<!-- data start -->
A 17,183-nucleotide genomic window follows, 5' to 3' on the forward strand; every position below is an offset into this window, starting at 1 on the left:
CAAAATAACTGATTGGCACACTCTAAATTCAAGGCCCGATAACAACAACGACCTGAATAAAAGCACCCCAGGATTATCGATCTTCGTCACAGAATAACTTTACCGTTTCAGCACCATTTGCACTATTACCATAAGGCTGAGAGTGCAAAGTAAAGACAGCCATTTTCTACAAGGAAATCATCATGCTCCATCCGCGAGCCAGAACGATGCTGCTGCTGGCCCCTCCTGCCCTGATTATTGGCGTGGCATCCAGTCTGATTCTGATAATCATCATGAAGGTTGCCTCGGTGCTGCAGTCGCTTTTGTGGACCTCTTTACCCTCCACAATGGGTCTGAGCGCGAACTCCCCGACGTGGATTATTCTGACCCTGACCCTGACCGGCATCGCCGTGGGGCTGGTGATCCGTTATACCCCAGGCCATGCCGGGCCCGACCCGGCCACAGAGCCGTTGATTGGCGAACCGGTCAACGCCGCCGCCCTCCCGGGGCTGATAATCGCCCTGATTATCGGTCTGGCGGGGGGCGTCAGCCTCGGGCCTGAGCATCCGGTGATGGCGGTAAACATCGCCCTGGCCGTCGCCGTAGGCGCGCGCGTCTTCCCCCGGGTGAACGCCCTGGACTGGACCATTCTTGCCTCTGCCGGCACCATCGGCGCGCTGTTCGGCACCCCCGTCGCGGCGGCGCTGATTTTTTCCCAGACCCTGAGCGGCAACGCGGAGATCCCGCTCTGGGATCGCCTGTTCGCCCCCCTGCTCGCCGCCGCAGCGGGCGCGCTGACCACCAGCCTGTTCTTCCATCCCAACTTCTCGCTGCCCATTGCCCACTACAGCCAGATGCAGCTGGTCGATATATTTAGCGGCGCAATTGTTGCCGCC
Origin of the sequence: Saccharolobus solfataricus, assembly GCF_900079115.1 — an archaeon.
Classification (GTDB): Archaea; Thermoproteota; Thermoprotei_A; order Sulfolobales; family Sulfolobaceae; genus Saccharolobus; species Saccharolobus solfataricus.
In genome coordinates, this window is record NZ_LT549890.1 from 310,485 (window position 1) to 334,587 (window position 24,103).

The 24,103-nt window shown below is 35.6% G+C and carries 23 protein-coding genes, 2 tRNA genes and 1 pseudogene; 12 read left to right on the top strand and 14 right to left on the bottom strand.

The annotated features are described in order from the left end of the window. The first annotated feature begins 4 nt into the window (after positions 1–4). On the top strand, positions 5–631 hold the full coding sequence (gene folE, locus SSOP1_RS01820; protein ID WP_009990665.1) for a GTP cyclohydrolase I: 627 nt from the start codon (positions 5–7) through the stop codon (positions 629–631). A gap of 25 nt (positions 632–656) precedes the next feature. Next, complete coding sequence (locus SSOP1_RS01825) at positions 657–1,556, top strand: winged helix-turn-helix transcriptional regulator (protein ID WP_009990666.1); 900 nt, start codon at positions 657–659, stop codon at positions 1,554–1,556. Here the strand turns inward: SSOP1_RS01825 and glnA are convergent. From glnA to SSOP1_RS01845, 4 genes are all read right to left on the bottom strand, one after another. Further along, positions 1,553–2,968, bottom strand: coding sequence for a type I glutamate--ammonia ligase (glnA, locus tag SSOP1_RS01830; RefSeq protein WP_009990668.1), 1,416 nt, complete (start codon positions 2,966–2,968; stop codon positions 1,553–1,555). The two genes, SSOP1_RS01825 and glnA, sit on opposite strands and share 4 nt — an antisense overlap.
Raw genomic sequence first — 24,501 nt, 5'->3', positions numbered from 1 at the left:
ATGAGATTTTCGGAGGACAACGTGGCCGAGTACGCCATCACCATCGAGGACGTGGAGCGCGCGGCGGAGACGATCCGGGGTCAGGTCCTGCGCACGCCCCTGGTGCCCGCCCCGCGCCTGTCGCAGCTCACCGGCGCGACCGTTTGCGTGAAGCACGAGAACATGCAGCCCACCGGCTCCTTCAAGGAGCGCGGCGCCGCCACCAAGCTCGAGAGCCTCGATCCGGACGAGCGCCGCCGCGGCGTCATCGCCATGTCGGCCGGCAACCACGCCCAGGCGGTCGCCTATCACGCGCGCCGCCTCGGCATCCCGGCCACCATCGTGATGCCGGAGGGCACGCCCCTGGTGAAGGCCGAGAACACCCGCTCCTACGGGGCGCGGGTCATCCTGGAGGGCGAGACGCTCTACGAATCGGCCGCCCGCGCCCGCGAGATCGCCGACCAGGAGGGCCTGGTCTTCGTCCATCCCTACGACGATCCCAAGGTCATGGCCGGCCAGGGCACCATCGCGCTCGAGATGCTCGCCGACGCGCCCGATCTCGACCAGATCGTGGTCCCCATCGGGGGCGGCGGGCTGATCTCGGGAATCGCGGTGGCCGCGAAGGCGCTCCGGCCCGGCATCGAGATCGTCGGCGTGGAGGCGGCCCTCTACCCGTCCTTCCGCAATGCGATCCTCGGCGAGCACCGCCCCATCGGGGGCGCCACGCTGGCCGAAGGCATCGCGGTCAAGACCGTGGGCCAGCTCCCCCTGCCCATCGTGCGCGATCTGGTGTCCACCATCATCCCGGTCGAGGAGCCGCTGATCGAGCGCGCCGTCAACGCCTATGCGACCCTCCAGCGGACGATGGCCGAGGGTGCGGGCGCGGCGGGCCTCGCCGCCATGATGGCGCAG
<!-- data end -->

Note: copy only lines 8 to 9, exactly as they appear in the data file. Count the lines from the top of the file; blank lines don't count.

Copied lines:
Raw genomic sequence first — 24,501 nt, 5'->3', positions numbered from 1 at the left:
ATGAGATTTTCGGAGGACAACGTGGCCGAGTACGCCATCACCATCGAGGACGTGGAGCGCGCGGCGGAGACGATCCGGGGTCAGGTCCTGCGCACGCCCCTGGTGCCCGCCCCGCGCCTGTCGCAGCTCACCGGCGCGACCGTTTGCGTGAAGCACGAGAACATGCAGCCCACCGGCTCCTTCAAGGAGCGCGGCGCCGCCACCAAGCTCGAGAGCCTCGATCCGGACGAGCGCCGCCGCGGCGTCATCGCCATGTCGGCCGGCAACCACGCCCAGGCGGTCGCCTATCACGCGCGCCGCCTCGGCATCCCGGCCACCATCGTGATGCCGGAGGGCACGCCCCTGGTGAAGGCCGAGAACACCCGCTCCTACGGGGCGCGGGTCATCCTGGAGGGCGAGACGCTCTACGAATCGGCCGCCCGCGCCCGCGAGATCGCCGACCAGGAGGGCCTGGTCTTCGTCCATCCCTACGACGATCCCAAGGTCATGGCCGGCCAGGGCACCATCGCGCTCGAGATGCTCGCCGACGCGCCCGATCTCGACCAGATCGTGGTCCCCATCGGGGGCGGCGGGCTGATCTCGGGAATCGCGGTGGCCGCGAAGGCGCTCCGGCCCGGCATCGAGATCGTCGGCGTGGAGGCGGCCCTCTACCCGTCCTTCCGCAATGCGATCCTCGGCGAGCACCGCCCCATCGGGGGCGCCACGCTGGCCGAAGGCATCGCGGTCAAGACCGTGGGCCAGCTCCCCCTGCCCATCGTGCGCGATCTGGTGTCCACCATCATCCCGGTCGAGGAGCCGCTGATCGAGCGCGCCGTCAACGCCTATGCGACCCTCCAGCGGACGATGGCCGAGGGTGCGGGCGCGGCGGGCCTCGCCGCCATGATGGCGCAG